FINAL REPORT - Tax Justice & Poverty

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TABLE OF CONTENTS1.0 INTRODUCTION . 32.0 THE TAX SYSTEM IN ZAMBIA . 33.1 Income Taxes . 103.1.1. Excise Taxes . 103.1.2 Domestic VAT . 103.1.3 Trade Taxes. 104.0 TAX REVENUE TO GDP RATIO . 115.0 ASSESSMENT OF TAX CATEGORIES . 135.1 Income tax performance . 135.1.1 Value Added Tax (VAT) Performance. . 155.1.2 Trade Taxes Performance . 186.0 EVALUATION OF CONTRIBUTION OF MINING SECTOR . 186.1 Comparative Analysis of Mining Taxation . 217.0 EVALUATE INFORMAL SECTOR CONTRIBUTION . 247.1 Zambian Tax Legislation . 277.1.2 Comparison of Informal Sector. 288.0 ASSESS EXTENT OF REVENUE LOSS . 299.0 REPORT ON EMERGING ISSUES . 3010.0 TREND ANALYSIS ON REVENUE COLLECTION VS, PARLIAMENT TARGETS . 3010.1 Tax revenue collection and set targets . 3011.0 ASSESS CAPACITY OF ZRA . 312

1.0 INTRODUCTIONPrimarily a country’s tax system must provide sufficient funds for government expenditureprograms. However, the means of attaining this basic requirement to get a sufficient level oftaxation matters a lot. This mainly relates to the structure and productivity of the tax system. Aproductive and well-structured tax system should espouse two basic principles. It should: minimize the distortion caused by taxation as economic agents attempt to limittheir tax liability (the principle of ‘efficiency’); andextract tax without disadvantaging or discriminating against any taxpayer (theprinciple of ‘equity’).In addition to the main objective, taxes can also be used to redistribute income in the economy toreduce inequality or as a tool for regulation to encourage or dissuade particular activities in orderto enhance social welfare. For example, imposition of excise taxes on cigarettes and alcoholcould be aimed at reducing the incidence of diseases associated with the consumption of theseproducts. Taxation can also be used to achieve certain macroeconomic objectives such as lowinflation by increasing levels of taxation in general or to stimulate economic activity by offeringtax incentives in certain sectors of the economy. However, the achievement of these secondaryaims should not compromise the core tenets of efficiency and equity.Developing countries like Zambia face impediments to achieving key objectives of taxation.These objectives are universal, but countries endeavor to achieve them in very differentenvironments. Developing countries, in particular, face great obstacles in achieving these aims.In fact, the need for high government expenditure is even greater in developing countries wherethe capital stock (e.g. schools, hospitals and roads) is low. In Zambia, tax revenues fund a lot, butnot all of expenditure. The shortfall is mainly plugged by foreign aid from cooperating partnersand by government borrowing, both locally and internationally.2.0 THE TAX SYSTEM IN ZAMBIAThe Zambian tax system broadly comprises income taxes, consumption taxes and trade taxes.These taxes are collected by the Zambia Revenue Authority (ZRA) which is the corporate bodymandated to collect all taxes.Table 1: Broad tax categories in ZambiaTax categoryIncome taxesType of tax Company income tax Pay As You Earn (PAYE) Withholding tax Mineral royalty Property Transfer Tax Import and domestic VAT Excise dutiesProperty taxesConsumption taxes3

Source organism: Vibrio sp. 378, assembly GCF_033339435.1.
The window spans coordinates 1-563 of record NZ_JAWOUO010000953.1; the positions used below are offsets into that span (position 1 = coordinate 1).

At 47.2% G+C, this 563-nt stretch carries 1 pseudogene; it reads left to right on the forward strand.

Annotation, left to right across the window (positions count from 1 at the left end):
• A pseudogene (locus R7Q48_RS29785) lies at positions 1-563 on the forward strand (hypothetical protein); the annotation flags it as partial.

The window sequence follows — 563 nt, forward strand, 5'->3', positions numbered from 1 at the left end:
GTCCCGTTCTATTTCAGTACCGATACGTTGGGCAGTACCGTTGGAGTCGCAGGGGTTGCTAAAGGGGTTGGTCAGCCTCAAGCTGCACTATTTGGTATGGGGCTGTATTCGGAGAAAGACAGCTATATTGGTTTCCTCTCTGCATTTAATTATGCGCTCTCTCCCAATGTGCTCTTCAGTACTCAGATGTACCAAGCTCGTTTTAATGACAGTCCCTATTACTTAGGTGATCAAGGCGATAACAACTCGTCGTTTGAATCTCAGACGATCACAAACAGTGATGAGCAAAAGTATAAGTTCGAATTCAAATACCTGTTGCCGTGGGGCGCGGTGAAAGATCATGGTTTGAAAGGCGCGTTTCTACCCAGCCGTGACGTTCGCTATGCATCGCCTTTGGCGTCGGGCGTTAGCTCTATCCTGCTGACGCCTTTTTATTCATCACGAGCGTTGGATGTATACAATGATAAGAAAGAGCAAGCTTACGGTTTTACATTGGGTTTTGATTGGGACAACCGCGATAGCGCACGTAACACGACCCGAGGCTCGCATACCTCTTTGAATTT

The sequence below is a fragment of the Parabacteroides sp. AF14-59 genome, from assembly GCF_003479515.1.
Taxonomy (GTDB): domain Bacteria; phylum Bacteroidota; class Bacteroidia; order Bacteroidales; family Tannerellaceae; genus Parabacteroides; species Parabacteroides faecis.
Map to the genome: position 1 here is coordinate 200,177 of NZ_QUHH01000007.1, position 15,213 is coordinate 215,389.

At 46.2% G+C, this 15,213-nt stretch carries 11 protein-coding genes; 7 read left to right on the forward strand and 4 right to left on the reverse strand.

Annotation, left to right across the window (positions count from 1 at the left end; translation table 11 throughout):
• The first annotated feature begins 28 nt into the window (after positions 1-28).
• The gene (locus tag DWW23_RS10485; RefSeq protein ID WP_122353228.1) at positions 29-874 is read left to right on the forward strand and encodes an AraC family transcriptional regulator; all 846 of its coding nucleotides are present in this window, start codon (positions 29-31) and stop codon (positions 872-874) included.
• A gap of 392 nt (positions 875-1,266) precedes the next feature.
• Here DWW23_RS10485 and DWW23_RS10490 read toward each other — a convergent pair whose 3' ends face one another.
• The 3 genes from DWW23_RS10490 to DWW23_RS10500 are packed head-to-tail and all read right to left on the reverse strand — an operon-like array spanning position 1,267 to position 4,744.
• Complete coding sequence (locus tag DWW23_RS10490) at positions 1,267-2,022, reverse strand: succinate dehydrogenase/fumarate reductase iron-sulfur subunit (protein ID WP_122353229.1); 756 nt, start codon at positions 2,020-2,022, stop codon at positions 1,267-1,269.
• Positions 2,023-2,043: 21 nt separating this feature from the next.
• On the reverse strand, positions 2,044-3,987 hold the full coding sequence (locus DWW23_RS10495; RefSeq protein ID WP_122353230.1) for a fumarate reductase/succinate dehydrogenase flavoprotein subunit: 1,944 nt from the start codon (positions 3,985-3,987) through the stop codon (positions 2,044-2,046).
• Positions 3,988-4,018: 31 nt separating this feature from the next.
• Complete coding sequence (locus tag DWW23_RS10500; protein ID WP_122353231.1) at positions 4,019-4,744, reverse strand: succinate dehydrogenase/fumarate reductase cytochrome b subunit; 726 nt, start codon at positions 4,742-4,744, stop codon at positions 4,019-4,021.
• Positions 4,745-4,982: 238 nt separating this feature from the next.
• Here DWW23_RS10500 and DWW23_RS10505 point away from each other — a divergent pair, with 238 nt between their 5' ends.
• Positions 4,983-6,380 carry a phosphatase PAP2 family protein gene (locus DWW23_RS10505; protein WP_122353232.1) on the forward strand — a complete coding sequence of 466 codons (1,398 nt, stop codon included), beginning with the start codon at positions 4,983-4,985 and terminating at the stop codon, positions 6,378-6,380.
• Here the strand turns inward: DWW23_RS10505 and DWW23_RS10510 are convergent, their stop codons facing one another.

Trade taxesCustoms dutyExport dutyIn addition, the tax system also comprises non-tax instruments, which includes royalties and fees.These include fuel or road levy, rural electrification fund levy, medical levy, Carbon EmissionSurtax (CES) and motor vehicle licensing fees.Box 1: Taxes collected, definitions and applicable rates1.0 Income taxes and applicable ratesTax TypesDefinitionApplicable Rates A tax on all incorporated CategoryCompany TaxRatebusinesses on their profits Companiesgenerallyfrom businesses.35% Company tax applies on Charitable organizationscompanies whose turnover is15%above ZMW800, 000 per Farmingannum.15% Non – traditional exports15% Manufacture of fertilizer15% MobiletelecommunicationsectorFirst ZMW250,00 Profit35%AboveZMW250,000Profit40% PAYE is tax charged onPAYEincome from employment.CurrentPAYERegime Income from Employment (2014)includes: Salaries and wages; IncomeRatesOvertimeandbonuses, Bands(Monthly)Gratuities and allowances,0 – K3,0000%cashbenefitsand K3,001 - K3,80025%commissions.K3,801 - K5,90030% All cash benefits paid inAbove K5,90035%form of allowances aretaxable under PAYE, such, PreviousPAYERegimeas education, housing and (2013)utility.IncomeRates However, the following Bands(Monthly)Benefits are not subjected to0 – K2,2000%PAYE: Labor day awards;4

SelfEmployedIndividual(SEI)taxWithholding TaxMineral RoyaltyEx-Gratis Payments, Medical K2,201 - K3,00025%Expenses;andFuneral K3,001 - K5,90030%Expenses.Above K5,90035% Tax is paid for annual PAYE rates apply forturnoveraboveZMWannual turnover above800,000 and is charged underZMW 800,000.the PAYE rates. Tax paid is at 3% of For annual turnover belowturnover for turnoverZMW 800,000, tax paid is atbelow ZMW 800,000.3% of turnover. Is tax collected at source Categoryfrom some payments like Ratedividends, interest, rent, Dividends(finaltax)commissions, management15%and consultancy fees. Interest(Companies)15% Interest(Individual)finaltax25% Rentfinaltax10% Commissions15% Management&Consultancyfees15% Mineral royalty is the The mineral royalty ratecompensationtothefor base metals is at 6%government for extracting The rate for preciousminerals from the earth.metals is at 6% Mineral royalty on base The rate for industrialmetals and precious metals isminerals is at 6%based on norm value. The rate for gemstones is Norm Value means theat 6%monthly average London The rate for energyMetal Exchange (LME) Cashminerals is at 6%pricepermetrictonmultiplied by the quantity ofthe metal or recoverablemetal sold. Mineral royalty rate ofenergy minerals, industrialminerals and gemstones iscalculated on gross value. Gross value means therealized price for a sale free5